In this book, Edmund de Waal gives us a peek into his obsession with porcelain, also known as “white gold’. Edmund is also a porter who has been working with porcelain for more than forty years now. This book is about his exploration through five journeys to understand porcelain better – where was it dreamed, refined, collected and why do so many people covet it this way. While China, Germany and England were at the core of his visits, he also managed to visit other places around the world and how while doing that, he encountered some of the darkest periods of history, thus intertwining his life, obsession with porcelain and history altogether like a well-crafted mosaic.

This book is highly insightful and well-researched. De Waal doesn’t miss the beat on a single page when it comes to uncovering history and delving to its darkest core. You almost feel that you are undertaking the journey with him alongside and not just reading it. The comparisons he makes given the countries he visits, makes you think of your ignorance, given how the world really works, thinks and imagines.

To me the idea of the book is very unique. I love the concept of how something that wouldn’t otherwise come to mind is at the heart of the book – porcelain and around it Edmund de Waal explores his history and family heritage so to speak. The book is like a friend that needs to be hugged and taken care of. The writing is extremely simple and that helps in turning the pages. All said and done, I couldn’t get more of this book at all and wish it lasted longer than it did.

Hostage by Guy Delisle

Title: Hostage
Author: Guy Delisle
Publisher: Jonathan Cape, Random House
ISBN: 978-1911214441
Genre: Graphic Memoir
Pages: 432
Source: Personal Copy
Rating: 4/5

Guy Delisle’s graphic novels deal with humanity on a grand scale. When I say humanity I mean the issues we deal with not only on a day to day basis, but also the ones that sometimes go unnoticed – the events that go unspoken of, the people who get caught in unsuspecting circumstances and whose stories aren’t told as much. Delisle’s graphic novels till now (at least the ones I’ve read) have dealt with his life as the spouse of a Médecins Sans Frontières (literal translation: Medicine without Frontiers) physician in different cities. “Hostage” is different from these.

“Hostage” tells the story of Christophe André and his kidnapping in early July 1997 from his Doctors without Borders office in Nazran, a small town in the former Soviet Republic of Ingushetia. His kidnappers took him to Chechnya, where they tried to get a ransom of a million dollars. The story is of his captivity and how he managed to survive in the face of a hopeless situation – when he was moved from one place to another, when he didn’t know if he would live to see the next day or for that matter a random act of kindness from a captivator meant so much.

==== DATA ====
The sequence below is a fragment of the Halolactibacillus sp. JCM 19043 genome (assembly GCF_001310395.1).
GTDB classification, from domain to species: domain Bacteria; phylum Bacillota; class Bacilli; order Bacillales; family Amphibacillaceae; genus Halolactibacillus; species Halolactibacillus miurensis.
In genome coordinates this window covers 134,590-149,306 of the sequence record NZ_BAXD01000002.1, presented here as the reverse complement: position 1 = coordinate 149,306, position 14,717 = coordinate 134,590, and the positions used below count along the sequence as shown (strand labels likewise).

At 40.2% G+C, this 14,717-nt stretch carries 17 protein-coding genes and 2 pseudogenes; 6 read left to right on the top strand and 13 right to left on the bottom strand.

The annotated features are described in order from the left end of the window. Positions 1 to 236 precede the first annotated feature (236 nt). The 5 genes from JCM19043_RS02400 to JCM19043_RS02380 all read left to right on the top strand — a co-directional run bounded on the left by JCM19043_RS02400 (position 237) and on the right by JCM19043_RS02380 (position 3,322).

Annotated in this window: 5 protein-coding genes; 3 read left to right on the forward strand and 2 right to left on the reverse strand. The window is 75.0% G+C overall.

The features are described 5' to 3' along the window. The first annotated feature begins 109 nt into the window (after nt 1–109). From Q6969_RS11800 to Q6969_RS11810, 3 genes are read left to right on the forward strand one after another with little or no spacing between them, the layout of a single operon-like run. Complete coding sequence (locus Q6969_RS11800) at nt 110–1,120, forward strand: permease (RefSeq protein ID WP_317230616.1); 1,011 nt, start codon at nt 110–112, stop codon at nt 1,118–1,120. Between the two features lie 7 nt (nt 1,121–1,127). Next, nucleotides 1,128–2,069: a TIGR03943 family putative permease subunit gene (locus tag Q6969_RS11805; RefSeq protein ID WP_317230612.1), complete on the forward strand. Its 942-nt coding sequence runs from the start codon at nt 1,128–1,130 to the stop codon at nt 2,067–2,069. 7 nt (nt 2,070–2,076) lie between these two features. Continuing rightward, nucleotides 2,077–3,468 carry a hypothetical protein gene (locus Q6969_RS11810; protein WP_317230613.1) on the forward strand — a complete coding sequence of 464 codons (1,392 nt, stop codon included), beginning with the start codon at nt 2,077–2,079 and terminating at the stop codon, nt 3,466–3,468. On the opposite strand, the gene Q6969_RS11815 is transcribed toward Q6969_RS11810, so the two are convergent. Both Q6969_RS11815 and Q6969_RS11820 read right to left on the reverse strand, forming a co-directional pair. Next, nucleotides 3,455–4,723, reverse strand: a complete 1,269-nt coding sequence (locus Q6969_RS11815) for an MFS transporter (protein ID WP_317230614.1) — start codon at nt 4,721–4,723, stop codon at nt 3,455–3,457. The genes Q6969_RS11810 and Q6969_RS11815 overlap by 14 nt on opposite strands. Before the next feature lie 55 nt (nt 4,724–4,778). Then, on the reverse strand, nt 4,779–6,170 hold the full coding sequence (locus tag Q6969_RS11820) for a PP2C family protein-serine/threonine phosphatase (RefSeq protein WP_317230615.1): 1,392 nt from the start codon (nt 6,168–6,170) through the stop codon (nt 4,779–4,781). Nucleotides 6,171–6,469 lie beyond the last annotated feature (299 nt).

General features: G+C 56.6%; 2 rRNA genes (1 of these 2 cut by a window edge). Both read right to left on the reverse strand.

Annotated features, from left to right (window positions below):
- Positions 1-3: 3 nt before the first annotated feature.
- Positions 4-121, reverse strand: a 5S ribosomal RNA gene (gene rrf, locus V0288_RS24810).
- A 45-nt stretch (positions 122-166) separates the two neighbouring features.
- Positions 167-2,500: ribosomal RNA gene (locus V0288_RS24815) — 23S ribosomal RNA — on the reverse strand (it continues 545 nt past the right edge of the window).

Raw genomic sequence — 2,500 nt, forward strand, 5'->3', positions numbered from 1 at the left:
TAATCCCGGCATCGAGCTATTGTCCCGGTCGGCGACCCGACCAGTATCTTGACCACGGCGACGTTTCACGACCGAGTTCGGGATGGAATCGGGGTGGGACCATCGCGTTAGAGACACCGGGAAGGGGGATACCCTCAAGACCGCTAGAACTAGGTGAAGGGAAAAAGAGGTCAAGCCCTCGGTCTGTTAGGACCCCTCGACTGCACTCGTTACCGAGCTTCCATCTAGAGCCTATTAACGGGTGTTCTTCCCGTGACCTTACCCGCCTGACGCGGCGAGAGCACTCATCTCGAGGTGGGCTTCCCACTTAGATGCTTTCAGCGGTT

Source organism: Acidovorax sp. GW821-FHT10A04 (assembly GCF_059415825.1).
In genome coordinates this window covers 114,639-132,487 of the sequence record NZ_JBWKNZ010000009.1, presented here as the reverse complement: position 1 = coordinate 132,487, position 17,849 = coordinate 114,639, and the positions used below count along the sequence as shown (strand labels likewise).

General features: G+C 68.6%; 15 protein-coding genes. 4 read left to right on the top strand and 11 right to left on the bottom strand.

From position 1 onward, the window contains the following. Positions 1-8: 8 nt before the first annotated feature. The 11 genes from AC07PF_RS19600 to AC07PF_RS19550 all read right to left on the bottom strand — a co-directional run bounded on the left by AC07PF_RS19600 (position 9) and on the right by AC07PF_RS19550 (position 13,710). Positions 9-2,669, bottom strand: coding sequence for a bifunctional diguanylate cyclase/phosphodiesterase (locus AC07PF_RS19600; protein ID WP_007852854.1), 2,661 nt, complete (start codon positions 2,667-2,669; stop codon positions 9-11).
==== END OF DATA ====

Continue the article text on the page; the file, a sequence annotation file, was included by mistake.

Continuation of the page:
Delisle recounts André’s harrowing experience in hostage and not once the reader (of course me in question in this case) gets bored. Delisle conveys the psychological effects of solitary confinement through some brilliant use of colours, paneling and muted colour washes. Hostage had me hooting for Christophe and all I wanted was for him to go scot free without any injury. Your heart goes out to him as he is cuffed to a radiator, doesn’t know why he is here, doesn’t know whether his organization would pay for him and whether or not he will be able to attend his sister’s wedding or ever see her (heartbreaking in my opinion). I for one had goosebumps while reading this because I started wondering how I would behave in captivity. Would I be able to have any hope? Would I give up too soon?

The topic is grim and something that perhaps most people may not digest well. It being in a graphic form, in fact sometimes makes it only too real. Having said that, the book is compelling. Christophe managed to keep his sanity (you have to read to find out how he managed that) in an environment that was not conducive at all and yet is alive and managed to tell his tale to Delisle, which now is in the form of a brilliant graphic biography (I might even call it a memoir because all experiences are of Christophe after all and were narrated to the author). “Hostage” is a book that filled me with a lot of hope, troubled me at times and also made me see how easy it is sometimes for common folk to get into situations beyond their control. I also for one wouldn’t be surprised if someone decided to make a movie out of it.

You can buy the book here: http://amzn.to/2sZXYpo